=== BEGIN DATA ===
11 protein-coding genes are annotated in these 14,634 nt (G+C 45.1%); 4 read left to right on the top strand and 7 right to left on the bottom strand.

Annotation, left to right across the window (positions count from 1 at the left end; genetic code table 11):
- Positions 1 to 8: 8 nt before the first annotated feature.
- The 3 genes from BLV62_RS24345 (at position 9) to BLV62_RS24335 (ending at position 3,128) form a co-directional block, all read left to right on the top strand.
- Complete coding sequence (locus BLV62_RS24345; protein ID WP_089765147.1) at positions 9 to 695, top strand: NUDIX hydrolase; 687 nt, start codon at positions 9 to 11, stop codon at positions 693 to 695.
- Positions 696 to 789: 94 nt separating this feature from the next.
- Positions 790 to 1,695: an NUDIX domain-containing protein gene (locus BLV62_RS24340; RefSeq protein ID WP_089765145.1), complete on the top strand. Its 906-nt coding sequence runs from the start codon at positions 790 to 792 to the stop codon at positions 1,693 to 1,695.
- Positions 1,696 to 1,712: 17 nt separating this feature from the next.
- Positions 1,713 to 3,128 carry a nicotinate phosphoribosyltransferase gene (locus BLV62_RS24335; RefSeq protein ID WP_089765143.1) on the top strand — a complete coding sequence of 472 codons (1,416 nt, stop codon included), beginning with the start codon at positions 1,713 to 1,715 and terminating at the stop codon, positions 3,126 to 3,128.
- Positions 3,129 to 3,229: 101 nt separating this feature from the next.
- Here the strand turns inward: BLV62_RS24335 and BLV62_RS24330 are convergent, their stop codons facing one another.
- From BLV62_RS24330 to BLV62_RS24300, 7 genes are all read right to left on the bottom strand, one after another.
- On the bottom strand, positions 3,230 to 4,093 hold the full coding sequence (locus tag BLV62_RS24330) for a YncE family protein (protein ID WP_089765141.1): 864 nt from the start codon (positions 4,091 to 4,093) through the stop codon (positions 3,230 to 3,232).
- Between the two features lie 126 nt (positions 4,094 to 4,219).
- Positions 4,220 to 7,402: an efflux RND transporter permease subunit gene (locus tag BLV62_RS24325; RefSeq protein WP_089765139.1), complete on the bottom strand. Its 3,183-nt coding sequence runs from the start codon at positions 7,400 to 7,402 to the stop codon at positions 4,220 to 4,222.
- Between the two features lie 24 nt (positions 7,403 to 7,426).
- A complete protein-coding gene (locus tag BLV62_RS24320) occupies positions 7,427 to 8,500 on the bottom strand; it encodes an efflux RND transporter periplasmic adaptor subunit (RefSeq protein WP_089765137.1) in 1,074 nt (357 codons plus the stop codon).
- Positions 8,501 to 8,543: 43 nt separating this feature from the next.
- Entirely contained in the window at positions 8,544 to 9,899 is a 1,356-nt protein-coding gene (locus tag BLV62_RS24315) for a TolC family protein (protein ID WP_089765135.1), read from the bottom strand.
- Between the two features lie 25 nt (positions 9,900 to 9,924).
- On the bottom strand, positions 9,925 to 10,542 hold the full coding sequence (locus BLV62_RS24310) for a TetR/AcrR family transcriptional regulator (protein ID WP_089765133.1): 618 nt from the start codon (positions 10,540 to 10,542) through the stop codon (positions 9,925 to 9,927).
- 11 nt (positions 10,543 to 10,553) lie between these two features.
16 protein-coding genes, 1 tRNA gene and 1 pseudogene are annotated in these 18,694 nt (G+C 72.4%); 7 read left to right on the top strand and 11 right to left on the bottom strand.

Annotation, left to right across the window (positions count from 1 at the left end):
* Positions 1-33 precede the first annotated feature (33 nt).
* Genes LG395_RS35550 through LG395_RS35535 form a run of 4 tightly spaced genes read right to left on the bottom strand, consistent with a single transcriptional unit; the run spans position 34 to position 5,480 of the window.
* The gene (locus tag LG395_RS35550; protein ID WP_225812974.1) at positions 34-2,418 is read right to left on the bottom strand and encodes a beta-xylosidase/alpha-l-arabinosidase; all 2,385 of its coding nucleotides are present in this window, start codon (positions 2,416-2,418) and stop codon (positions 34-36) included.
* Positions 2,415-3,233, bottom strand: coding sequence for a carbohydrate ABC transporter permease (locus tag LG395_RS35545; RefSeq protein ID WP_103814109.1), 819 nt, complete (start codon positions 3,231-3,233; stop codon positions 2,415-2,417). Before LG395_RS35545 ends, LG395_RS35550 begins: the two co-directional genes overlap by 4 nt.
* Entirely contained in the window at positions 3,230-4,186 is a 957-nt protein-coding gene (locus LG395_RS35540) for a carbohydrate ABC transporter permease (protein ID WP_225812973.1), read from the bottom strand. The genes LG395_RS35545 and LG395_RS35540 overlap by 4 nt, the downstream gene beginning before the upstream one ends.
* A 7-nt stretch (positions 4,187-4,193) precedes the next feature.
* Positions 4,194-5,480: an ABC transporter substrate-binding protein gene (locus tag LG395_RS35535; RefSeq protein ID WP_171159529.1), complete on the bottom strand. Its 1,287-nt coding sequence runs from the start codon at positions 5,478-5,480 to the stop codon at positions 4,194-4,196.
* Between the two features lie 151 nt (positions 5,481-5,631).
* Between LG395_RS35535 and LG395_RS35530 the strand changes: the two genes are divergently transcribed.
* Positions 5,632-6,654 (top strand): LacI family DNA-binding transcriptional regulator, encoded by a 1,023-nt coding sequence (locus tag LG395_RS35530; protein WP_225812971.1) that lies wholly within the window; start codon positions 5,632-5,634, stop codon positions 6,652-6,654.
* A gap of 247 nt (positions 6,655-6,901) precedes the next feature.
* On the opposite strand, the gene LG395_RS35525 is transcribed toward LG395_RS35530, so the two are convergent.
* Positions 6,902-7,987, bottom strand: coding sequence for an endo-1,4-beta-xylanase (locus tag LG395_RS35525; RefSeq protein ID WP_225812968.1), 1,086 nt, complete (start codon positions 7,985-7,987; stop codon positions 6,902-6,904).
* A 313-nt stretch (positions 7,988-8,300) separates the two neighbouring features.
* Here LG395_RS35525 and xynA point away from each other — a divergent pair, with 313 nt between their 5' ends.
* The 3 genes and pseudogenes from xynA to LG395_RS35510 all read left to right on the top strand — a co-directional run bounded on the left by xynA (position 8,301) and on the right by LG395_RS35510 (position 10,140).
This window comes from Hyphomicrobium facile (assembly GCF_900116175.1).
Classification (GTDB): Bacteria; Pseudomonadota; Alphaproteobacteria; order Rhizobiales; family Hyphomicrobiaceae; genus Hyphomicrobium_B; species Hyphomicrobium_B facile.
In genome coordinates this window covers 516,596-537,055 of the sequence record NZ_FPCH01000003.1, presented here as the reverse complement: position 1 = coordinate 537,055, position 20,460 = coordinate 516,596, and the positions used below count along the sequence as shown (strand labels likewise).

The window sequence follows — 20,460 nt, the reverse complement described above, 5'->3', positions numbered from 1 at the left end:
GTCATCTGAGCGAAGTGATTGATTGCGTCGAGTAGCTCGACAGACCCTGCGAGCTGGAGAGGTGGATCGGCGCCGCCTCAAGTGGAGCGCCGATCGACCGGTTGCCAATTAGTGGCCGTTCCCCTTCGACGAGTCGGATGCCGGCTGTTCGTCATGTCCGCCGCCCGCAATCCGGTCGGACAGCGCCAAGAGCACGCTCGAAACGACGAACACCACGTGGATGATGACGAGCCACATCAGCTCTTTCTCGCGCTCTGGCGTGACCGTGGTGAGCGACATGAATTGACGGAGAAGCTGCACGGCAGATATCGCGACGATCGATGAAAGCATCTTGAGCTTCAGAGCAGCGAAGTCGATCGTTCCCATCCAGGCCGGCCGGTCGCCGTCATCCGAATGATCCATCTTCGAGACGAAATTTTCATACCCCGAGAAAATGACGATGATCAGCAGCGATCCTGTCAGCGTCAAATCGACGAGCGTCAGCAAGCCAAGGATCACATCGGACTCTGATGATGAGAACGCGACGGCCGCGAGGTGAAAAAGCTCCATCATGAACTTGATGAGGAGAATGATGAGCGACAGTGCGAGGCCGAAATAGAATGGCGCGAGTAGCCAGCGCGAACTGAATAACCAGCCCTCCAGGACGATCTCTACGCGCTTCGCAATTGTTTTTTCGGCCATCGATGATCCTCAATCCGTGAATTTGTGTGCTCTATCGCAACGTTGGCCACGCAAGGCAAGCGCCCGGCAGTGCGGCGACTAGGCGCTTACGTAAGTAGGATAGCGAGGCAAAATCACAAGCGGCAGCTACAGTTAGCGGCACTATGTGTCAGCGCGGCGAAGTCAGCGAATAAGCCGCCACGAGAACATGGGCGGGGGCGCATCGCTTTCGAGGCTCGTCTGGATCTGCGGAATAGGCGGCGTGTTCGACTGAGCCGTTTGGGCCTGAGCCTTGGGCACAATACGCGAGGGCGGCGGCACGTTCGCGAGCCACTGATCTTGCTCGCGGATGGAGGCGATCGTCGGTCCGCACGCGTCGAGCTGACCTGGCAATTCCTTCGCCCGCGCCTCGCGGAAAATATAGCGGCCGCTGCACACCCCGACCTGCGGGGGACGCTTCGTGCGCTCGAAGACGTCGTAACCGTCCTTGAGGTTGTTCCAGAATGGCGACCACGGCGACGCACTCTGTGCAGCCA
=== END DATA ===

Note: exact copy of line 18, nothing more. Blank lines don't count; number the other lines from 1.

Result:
- Positions 8,501 to 8,543: 43 nt separating this feature from the next.